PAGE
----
Tag Archives: Ebola

Can We Plan for the Next Pandemic?

by Nicholas Bagley — Monday, May 23, 2016

From Ron Klain, the former Ebola czar, in the Washington Post: If it seems like the world is being threatened by new infectious diseases with increasing frequency—H1N1 in 2009-2010, MERS in 2012, Ebola in 2014, Zika in 2016, yellow fever on the horizon for 2017—that’s because it is. These are not random lightning strikes or […]

The Virtues and Vices of the WHO

by Nicholas Bagley — Saturday, Feb. 27, 2016

The World Health Organization’s dismal handling of the Ebola outbreak has led to calls for sweeping reforms to the world’s system for managing infectious disease. The consensus view, though, is that we shouldn’t start from scratch. Laurie Garrett captures the prevailing wisdom in her incredible Foreign Affairs article on Ebola: The WHO performed so poorly […]

The International Health Regulations After Ebola

by Sam Halabi — Thursday, Feb. 26, 2015

Although the sharp drop in the number of new Ebola infections has, worryingly, appeared to level off, the international community has made significant progress toward raising funds toward the response, developing and now undertaking widespread testing of vaccines, and implementing measures meant to control the worldwide spread of the disease. All of this leaves the […]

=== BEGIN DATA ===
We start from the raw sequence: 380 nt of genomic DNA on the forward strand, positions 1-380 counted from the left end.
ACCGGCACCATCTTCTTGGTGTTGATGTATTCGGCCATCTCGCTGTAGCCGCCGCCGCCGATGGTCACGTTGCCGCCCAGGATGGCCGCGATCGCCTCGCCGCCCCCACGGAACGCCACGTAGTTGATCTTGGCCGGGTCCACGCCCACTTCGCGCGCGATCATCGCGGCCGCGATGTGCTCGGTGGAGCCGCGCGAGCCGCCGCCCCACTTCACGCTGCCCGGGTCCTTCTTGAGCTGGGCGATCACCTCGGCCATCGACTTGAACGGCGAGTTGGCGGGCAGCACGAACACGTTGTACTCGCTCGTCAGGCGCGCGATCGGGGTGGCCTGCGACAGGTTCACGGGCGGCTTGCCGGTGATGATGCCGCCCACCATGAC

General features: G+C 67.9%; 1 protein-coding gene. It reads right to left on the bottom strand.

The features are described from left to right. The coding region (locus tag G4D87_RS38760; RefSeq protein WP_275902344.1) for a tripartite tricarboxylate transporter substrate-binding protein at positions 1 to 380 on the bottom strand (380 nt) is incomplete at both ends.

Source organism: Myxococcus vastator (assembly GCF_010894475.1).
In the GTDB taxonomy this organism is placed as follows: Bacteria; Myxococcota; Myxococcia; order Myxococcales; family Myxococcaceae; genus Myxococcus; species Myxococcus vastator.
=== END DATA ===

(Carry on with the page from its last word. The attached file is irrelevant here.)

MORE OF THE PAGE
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Introducing Sam Halabi and International Health Regulations’ Effect on the Ebola Response, Part I

by Sam Halabi — Thursday, Nov. 20, 2014

I’m delighted to join the other contributors to the Yale Journal on Regulation’s Notice and Comment Blog. My academic and professional time is more or less divided between the regulatory activities of the World Health Organization, particularly its activities under the 2005 International Health Regulations (IHR), and agencies under the U.S. Department of Health and […]

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